RAISING THE ROOF
Setting up the pop-top is pretty simple - there are the usual things to be done, of course but, in addition, the roof has to be unclipped and raised. This is quite easy to do because the roof is lifted by air from the compressor and holding tank system, which is part of the airbag suspension. There is an electronic lifter or manual lifter if the van has standard suspension.
Most pop-tops have a clip in each corner but this van has four clips on each side. Lifting the roof isn't too difficult, even with the weight of the air-conditioner, solar panel and TV antenna, but remember to set the awning to 'open', otherwise it makes for very heavy lifting.
Designing a usable layout for a 4.3m van is always going to be a challenge, especially with a shower and toilet on board. I suspect a full-height van of this length could feel a bit cramped but this one has a nice, spacious feeling at head height - not to mention a view out of the screened gusset windows - because of the pop-top.
So how does everything fit in? Up front is the east-west bed, along the offside is the dinette, and the shower/toilet is in the rear corner. The rest of the space is taken up by the split kitchen across the rear wall and along the nearside, with the entry door in between.
All of the cabinetry is beautifully finished in Bushtracker's customary Tasmanian oak, offset by white walls and ceiling. The cupboard doors have good-quality piano hinges and the drawers have rollers and guides.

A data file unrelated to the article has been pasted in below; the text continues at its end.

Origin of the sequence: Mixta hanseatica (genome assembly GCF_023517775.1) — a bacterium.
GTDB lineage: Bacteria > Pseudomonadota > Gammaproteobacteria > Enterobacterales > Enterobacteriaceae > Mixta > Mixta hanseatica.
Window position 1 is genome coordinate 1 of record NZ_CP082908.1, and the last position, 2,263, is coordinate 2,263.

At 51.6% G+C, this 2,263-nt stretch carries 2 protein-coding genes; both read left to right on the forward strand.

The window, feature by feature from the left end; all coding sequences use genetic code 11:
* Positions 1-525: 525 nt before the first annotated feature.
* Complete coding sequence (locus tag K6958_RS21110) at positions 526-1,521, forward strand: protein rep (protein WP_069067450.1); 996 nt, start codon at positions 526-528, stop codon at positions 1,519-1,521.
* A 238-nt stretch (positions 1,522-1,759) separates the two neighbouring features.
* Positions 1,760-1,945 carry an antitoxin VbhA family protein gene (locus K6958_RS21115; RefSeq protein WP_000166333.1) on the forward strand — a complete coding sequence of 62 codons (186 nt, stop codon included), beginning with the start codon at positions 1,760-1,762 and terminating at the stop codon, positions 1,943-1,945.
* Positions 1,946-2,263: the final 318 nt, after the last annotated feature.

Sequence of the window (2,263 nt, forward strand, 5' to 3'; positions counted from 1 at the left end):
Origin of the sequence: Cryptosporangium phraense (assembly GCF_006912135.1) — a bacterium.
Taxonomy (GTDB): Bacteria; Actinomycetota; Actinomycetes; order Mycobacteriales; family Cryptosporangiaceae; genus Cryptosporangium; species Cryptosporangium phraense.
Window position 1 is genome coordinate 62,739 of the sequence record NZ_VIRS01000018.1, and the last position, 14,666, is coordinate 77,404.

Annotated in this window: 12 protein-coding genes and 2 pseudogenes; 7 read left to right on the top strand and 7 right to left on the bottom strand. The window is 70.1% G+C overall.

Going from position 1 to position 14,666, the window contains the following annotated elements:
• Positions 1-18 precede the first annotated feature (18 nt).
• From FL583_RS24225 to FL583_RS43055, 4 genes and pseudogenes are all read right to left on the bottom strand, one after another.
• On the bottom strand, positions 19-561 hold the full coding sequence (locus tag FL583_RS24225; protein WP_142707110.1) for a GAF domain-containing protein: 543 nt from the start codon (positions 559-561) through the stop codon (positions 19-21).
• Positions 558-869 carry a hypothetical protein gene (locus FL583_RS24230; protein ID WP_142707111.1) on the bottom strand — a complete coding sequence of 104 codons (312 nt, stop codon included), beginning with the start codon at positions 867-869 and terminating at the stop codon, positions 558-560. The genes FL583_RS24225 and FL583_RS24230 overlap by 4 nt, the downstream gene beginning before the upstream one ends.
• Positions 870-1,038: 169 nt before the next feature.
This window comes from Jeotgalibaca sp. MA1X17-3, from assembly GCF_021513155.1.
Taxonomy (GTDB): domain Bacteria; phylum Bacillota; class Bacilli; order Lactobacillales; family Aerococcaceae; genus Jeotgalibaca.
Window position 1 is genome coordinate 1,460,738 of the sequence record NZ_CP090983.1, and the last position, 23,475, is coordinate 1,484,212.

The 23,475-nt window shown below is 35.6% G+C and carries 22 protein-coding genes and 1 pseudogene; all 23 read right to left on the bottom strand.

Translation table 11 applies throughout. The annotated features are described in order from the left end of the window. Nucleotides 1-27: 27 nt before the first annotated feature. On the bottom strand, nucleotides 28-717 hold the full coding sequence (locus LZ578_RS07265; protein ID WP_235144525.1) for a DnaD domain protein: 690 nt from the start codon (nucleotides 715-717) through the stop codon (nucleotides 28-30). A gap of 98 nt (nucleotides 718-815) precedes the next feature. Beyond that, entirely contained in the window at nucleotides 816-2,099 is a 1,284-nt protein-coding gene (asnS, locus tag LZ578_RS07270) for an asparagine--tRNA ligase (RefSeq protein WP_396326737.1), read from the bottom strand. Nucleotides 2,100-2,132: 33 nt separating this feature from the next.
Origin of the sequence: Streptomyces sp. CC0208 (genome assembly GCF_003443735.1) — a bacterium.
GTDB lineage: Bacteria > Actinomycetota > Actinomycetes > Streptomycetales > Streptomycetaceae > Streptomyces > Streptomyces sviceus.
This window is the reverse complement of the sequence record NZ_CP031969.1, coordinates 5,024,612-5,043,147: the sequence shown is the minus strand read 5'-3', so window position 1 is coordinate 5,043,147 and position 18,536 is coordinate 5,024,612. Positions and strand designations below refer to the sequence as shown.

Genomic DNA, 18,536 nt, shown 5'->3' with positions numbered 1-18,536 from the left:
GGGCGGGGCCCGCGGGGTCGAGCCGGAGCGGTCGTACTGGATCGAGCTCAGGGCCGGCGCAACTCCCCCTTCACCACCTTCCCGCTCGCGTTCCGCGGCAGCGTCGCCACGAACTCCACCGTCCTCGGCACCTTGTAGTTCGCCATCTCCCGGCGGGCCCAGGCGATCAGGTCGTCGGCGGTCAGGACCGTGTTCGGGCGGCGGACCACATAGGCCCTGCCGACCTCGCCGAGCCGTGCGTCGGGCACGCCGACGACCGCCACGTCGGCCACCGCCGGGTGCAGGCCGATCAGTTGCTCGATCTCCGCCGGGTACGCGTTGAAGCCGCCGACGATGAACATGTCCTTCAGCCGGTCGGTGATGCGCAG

For those who don't particularly like confined spaces, this van has plenty of windows which create a huge amount of natural light and fresh air. The 2.03x1.49m (6ft 8in x 4ft 11in) bed is well-placed to take advantage of that. It sits just below window level and gets any prevailing breezes that may flow through the windows. Another benefit of the raised bed is three drawers underneath and the ply timber/alloy-framed bed base can be lifted to get to the storage area. LED reading lights are fitted to the offside end of the bed and there's a ceiling light as well.
Butted right up against the bed is the kitchen bench. In fact, if the 165L Waeco fridge door was hinged the other way, it would be possible to reach in and refill the wine glass without getting out of bed. Given the bench length, that leaves just enough space for the Swift four-burner cooktop, grill and oven and a bit of storage - a large drawer and two floor lockers. The remaining space below the bench is used for the hot water and space controls, along with a Fusion radio/iPod player. The side of the fridge cabinet is used as a substantial mounting point for the flatscreen TV, which can be swung out so it can be seen from either the dinette or the bed.